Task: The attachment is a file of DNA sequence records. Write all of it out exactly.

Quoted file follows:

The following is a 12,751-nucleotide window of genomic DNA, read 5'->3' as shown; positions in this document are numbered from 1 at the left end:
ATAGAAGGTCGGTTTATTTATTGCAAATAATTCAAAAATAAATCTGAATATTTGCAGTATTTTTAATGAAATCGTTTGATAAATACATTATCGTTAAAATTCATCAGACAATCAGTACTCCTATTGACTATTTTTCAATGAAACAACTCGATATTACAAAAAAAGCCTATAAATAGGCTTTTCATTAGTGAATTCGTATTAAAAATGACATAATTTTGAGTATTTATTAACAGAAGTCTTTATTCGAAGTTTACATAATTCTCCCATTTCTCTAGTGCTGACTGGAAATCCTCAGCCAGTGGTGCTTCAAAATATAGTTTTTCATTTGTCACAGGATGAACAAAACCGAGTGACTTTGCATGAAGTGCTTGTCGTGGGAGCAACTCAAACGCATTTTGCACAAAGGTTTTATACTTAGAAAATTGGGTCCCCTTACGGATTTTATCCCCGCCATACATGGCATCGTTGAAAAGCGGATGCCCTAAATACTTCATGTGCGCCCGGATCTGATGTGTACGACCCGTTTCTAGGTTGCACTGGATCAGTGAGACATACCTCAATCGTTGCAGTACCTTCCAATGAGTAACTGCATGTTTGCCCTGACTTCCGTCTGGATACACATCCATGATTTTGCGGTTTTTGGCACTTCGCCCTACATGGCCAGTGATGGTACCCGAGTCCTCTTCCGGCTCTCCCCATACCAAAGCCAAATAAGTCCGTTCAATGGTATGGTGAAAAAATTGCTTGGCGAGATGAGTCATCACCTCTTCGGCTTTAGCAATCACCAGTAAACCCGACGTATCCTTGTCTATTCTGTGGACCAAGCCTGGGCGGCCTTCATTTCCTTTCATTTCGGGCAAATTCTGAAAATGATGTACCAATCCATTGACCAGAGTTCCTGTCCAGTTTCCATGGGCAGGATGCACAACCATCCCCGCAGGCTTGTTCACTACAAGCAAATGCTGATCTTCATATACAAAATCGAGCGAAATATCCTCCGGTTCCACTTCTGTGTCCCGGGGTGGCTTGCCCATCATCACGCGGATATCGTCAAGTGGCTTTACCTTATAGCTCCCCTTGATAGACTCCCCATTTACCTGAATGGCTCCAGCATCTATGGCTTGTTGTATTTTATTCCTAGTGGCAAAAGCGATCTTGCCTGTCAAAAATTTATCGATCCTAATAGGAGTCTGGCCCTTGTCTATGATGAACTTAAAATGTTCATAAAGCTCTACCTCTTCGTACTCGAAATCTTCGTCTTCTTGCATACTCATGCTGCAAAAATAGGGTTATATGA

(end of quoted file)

The following is a 12,751-nucleotide window of genomic DNA, read 5'->3' as shown; positions in this document are numbered from 1 at the left end:
ATAGAAGGTCGGTTTATTTATTGCAAATAATTCAAAAATAAATCTGAATATTTGCAGTATTTTTAATGAAATCGTTTGATAAATACATTATCGTTAAAATTCATCAGACAATCAGTACTCCTATTGACTATTTTTCAATGAAACAACTCGATATTACAAAAAAAGCCTATAAATAGGCTTTTCATTAGTGAATTCGTATTAAAAATGACATAATTTTGAGTATTTATTAACAGAAGTCTTTATTCGAAGTTTACATAATTCTCCCATTTCTCTAGTGCTGACTGGAAATCCTCAGCCAGTGGTGCTTCAAAATATAGTTTTTCATTTGTCACAGGATGAACAAAACCGAGTGACTTTGCATGAAGTGCTTGTCGTGGGAGCAACTCAAACGCATTTTGCACAAAGGTTTTATACTTAGAAAATTGGGTCCCCTTACGGATTTTATCCCCGCCATACATGGCATCGTTGAAAAGCGGATGCCCTAAATACTTCATGTGCGCCCGGATCTGATGTGTACGACCCGTTTCTAGGTTGCACTGGATCAGTGAGACATACCTCAATCGTTGCAGTACCTTCCAATGAGTAACTGCATGTTTGCCCTGACTTCCGTCTGGATACACATCCATGATTTTGCGGTTTTTGGCACTTCGCCCTACATGGCCAGTGATGGTACCCGAGTCCTCTTCCGGCTCTCCCCATACCAAAGCCAAATAAGTCCGTTCAATGGTATGGTGAAAAAATTGCTTGGCGAGATGAGTCATCACCTCTTCGGCTTTAGCAATCACCAGTAAACCCGACGTATCCTTGTCTATTCTGTGGACCAAGCCTGGGCGGCCTTCATTTCCTTTCATTTCGGGCAAATTCTGAAAATGATGTACCAATCCATTGACCAGAGTTCCTGTCCAGTTTCCATGGGCAGGATGCACAACCATCCCCGCAGGCTTGTTCACTACAAGCAAATGCTGATCTTCATATACAAAATCGAGCGAAATATCCTCCGGTTCCACTTCTGTGTCCCGGGGTGGCTTGCCCATCATCACGCGGATATCGTCAAGTGGCTTTACCTTATAGCTCCCCTTGATAGACTCCCCATTTACCTGAATGGCTCCAGCATCTATGGCTTGTTGTATTTTATTCCTAGTGGCAAAAGCGATCTTGCCTGTCAAAAATTTATCGATCCTAATAGGAGTCTGGCCCTTGTCTATGATGAACTTAAAATGTTCATAAAGCTCTACCTCTTCGTACTCGAAATCTTCGTCTTCTTGCATACTCATGCTGCAAAAATAGGGTTATATGA